California failed to pay farmers for land they took for bullet train to bankruptcy
John Diepersloot squinted under a bright Central Valley sun, pointing to the damage to his fruit orchard that came with the California bullet train.The Authority has not been able to explain why it failed to pay, but I suspect it is because the state doe snot have the money. It has started a project it cannot afford.
He lost 70 acres of prime land. Rail contractors left mounds of rubble along his neat rows. Irrigation hoses are askew. A sophisticated canopy system for a kiwi field, supported by massive steel cables, was torn down.
But what really irritates Diepersloot is the $250,000 that he paid out of his own pocket for relocating wells, removing trees, building a road and other expenses.
“I am out a quarter-million bucks on infrastructure, and they haven’t paid a dime for a year,” he said. “I don’t have that kind of money.”
Up and down the San Joaquin Valley, farmers have similar stories. The state can take land with a so-called order of possession by the Superior Court while it haggles over the price.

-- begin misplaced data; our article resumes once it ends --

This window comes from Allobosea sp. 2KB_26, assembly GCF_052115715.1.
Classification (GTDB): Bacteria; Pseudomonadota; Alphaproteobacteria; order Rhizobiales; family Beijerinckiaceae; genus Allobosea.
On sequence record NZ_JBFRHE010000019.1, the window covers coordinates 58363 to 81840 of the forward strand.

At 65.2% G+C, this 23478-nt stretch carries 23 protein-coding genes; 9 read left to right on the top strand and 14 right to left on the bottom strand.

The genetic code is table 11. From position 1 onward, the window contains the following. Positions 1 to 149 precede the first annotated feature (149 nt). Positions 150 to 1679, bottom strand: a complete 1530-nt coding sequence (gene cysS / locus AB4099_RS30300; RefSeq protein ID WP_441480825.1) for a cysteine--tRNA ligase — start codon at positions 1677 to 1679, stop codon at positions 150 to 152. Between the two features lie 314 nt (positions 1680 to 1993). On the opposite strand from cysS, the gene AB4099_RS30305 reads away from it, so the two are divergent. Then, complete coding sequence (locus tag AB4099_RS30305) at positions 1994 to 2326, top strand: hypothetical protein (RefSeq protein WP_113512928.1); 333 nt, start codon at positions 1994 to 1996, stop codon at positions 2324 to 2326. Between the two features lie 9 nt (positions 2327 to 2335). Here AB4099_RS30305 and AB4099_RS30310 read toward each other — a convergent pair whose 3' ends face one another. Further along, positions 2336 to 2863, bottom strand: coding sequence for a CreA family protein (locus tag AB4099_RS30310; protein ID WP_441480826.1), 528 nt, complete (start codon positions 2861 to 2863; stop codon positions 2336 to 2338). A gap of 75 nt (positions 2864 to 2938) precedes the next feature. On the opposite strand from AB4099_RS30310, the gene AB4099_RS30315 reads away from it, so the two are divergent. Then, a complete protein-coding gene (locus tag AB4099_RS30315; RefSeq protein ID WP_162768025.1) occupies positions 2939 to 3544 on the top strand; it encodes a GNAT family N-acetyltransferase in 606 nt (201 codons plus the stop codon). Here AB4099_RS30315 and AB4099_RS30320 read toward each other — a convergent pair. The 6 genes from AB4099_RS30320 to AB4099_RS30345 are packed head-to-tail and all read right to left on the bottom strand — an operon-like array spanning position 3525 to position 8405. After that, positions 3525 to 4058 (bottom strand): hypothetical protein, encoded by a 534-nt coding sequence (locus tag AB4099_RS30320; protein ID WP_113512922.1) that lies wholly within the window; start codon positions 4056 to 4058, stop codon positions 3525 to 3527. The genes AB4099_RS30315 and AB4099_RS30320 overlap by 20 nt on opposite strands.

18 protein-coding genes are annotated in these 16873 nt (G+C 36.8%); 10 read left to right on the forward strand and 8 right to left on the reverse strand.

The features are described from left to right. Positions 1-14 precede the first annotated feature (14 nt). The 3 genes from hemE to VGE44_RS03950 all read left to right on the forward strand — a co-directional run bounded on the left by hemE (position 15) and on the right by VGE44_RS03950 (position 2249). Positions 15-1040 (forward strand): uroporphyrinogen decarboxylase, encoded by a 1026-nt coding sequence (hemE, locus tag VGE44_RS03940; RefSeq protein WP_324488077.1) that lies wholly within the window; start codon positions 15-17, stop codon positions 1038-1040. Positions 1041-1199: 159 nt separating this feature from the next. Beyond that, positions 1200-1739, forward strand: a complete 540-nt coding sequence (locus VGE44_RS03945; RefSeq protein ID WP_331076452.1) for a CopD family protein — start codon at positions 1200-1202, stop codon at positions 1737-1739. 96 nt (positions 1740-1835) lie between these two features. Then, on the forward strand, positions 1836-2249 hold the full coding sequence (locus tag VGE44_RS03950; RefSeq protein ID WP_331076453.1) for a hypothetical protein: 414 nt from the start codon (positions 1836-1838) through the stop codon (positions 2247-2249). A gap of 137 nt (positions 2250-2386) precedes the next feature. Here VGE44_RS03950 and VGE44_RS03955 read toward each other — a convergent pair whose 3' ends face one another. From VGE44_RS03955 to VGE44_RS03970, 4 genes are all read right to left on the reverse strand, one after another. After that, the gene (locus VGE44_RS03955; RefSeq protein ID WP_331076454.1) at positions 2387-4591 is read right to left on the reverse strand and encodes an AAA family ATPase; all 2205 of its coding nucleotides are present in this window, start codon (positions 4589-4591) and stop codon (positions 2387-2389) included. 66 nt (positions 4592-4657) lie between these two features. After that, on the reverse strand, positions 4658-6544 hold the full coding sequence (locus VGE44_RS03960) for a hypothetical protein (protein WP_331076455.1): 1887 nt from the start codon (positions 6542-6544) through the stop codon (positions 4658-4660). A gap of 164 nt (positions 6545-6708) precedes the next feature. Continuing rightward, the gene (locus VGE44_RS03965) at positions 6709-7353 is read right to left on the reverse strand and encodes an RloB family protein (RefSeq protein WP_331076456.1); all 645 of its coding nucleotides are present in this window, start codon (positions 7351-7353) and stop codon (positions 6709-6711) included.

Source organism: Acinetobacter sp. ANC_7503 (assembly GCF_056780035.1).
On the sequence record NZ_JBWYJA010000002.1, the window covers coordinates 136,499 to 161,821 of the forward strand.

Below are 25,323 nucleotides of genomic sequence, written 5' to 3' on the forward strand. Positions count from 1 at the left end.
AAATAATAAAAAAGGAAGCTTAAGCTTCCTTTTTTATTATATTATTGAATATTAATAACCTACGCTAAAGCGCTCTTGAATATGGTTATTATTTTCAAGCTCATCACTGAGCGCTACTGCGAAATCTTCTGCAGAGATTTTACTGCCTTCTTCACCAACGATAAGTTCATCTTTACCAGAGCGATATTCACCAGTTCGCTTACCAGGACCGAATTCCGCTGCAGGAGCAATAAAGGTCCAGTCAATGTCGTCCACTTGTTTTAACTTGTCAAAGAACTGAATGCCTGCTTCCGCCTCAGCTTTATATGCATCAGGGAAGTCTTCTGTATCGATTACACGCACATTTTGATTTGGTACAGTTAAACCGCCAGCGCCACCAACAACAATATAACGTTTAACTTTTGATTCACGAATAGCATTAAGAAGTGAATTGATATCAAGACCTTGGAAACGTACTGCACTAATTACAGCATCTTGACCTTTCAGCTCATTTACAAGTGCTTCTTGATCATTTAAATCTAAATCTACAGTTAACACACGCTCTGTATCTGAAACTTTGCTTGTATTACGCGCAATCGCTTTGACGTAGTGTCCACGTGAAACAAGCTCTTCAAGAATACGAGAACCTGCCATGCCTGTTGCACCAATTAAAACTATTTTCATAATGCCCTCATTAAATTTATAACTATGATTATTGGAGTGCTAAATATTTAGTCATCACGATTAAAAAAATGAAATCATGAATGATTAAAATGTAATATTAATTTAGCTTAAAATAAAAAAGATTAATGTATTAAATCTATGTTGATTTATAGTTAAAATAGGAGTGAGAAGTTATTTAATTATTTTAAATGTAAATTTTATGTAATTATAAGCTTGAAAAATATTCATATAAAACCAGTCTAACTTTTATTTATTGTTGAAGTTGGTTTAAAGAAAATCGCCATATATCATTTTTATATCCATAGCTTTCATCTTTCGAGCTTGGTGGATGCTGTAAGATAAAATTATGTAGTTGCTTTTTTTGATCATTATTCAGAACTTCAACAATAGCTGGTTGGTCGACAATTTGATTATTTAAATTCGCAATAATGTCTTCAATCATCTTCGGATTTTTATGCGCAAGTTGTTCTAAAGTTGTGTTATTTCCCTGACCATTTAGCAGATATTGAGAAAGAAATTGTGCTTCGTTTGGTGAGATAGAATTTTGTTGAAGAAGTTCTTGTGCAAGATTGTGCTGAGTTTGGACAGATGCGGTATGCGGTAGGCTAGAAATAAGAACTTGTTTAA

But farmers often face out-of-pocket costs for lost production, road replacement, repositioning of irrigation systems and other expenses, which the state agrees to pay before the final settlement.
Those payments and even some payments for land have stretched out to three years. State officials have offered endless excuses for not paying, the farmers say.
Eminent domain, the legal process by which government takes private land, is complicated enough, particularly in California with a maze of agencies involved. But the rail authority’s constantly changing plans, thin state staff and reliance on outside attorneys have made it more difficult, some say.
“They are bogged down,” said Mark Wasser, an eminent domain attorney in Sacramento who has represented more than 70 farmers and other businesses losing land to the rail project. “I would draw an analogy to Napoleon’s invasion of Russia.”
Tim Raven, a walnut and almond grower, is owed $500,000, he told The Times. John Tos, a big grower who has waged a legal battle against the project, says the state owes him $150,000. Wasser says Brenda Church, a former client, has been owed $1.9 million for three years. Ray Carter, who voluntarily sold his farmland, says he has been owed $630,000 for three years.
Carter’s brother-in-law, Vince Carter, also could not collect money for farm property that the California High-Speed Rail Authority took, which gave him a “lot of frustration,” Ray Carter said. “He died of a heart attack. I think it played a role in what happened.”